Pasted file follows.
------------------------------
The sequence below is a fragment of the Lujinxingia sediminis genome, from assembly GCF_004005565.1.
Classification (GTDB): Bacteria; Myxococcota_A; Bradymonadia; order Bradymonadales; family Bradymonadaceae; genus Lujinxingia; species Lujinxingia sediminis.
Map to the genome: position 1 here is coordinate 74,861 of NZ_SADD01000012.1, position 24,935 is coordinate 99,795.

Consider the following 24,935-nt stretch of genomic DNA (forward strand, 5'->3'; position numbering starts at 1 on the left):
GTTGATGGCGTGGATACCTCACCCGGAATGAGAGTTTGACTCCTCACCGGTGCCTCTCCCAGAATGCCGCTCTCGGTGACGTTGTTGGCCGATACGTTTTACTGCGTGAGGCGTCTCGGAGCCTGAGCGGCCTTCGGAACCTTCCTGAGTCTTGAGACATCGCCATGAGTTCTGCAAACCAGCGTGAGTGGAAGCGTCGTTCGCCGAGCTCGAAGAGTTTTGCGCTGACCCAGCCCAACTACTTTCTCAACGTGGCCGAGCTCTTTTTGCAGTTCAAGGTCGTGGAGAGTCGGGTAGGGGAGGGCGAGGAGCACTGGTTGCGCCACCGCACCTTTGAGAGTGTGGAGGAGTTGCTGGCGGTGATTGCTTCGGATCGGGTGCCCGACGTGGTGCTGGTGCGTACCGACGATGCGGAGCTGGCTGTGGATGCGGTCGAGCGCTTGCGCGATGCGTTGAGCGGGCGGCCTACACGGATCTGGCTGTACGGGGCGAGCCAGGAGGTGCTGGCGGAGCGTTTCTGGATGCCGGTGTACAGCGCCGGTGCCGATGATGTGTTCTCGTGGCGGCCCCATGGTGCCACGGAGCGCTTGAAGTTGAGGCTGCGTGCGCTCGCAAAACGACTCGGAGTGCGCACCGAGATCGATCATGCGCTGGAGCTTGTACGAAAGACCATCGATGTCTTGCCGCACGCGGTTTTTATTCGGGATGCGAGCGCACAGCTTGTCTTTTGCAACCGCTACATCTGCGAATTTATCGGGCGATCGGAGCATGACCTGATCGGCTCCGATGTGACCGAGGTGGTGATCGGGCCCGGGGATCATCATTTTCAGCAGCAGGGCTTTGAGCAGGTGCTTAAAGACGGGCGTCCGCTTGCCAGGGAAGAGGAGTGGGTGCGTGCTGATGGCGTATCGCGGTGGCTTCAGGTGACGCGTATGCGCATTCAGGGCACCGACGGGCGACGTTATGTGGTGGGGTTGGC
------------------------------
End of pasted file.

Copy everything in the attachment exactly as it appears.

The sequence below is a fragment of the Lujinxingia sediminis genome, from assembly GCF_004005565.1.
Classification (GTDB): Bacteria; Myxococcota_A; Bradymonadia; order Bradymonadales; family Bradymonadaceae; genus Lujinxingia; species Lujinxingia sediminis.
Map to the genome: position 1 here is coordinate 74,861 of NZ_SADD01000012.1, position 24,935 is coordinate 99,795.

Consider the following 24,935-nt stretch of genomic DNA (forward strand, 5'->3'; position numbering starts at 1 on the left):
GTTGATGGCGTGGATACCTCACCCGGAATGAGAGTTTGACTCCTCACCGGTGCCTCTCCCAGAATGCCGCTCTCGGTGACGTTGTTGGCCGATACGTTTTACTGCGTGAGGCGTCTCGGAGCCTGAGCGGCCTTCGGAACCTTCCTGAGTCTTGAGACATCGCCATGAGTTCTGCAAACCAGCGTGAGTGGAAGCGTCGTTCGCCGAGCTCGAAGAGTTTTGCGCTGACCCAGCCCAACTACTTTCTCAACGTGGCCGAGCTCTTTTTGCAGTTCAAGGTCGTGGAGAGTCGGGTAGGGGAGGGCGAGGAGCACTGGTTGCGCCACCGCACCTTTGAGAGTGTGGAGGAGTTGCTGGCGGTGATTGCTTCGGATCGGGTGCCCGACGTGGTGCTGGTGCGTACCGACGATGCGGAGCTGGCTGTGGATGCGGTCGAGCGCTTGCGCGATGCGTTGAGCGGGCGGCCTACACGGATCTGGCTGTACGGGGCGAGCCAGGAGGTGCTGGCGGAGCGTTTCTGGATGCCGGTGTACAGCGCCGGTGCCGATGATGTGTTCTCGTGGCGGCCCCATGGTGCCACGGAGCGCTTGAAGTTGAGGCTGCGTGCGCTCGCAAAACGACTCGGAGTGCGCACCGAGATCGATCATGCGCTGGAGCTTGTACGAAAGACCATCGATGTCTTGCCGCACGCGGTTTTTATTCGGGATGCGAGCGCACAGCTTGTCTTTTGCAACCGCTACATCTGCGAATTTATCGGGCGATCGGAGCATGACCTGATCGGCTCCGATGTGACCGAGGTGGTGATCGGGCCCGGGGATCATCATTTTCAGCAGCAGGGCTTTGAGCAGGTGCTTAAAGACGGGCGTCCGCTTGCCAGGGAAGAGGAGTGGGTGCGTGCTGATGGCGTATCGCGGTGGCTTCAGGTGACGCGTATGCGCATTCAGGGCACCGACGGGCGACGTTATGTGGTGGGGTTGGC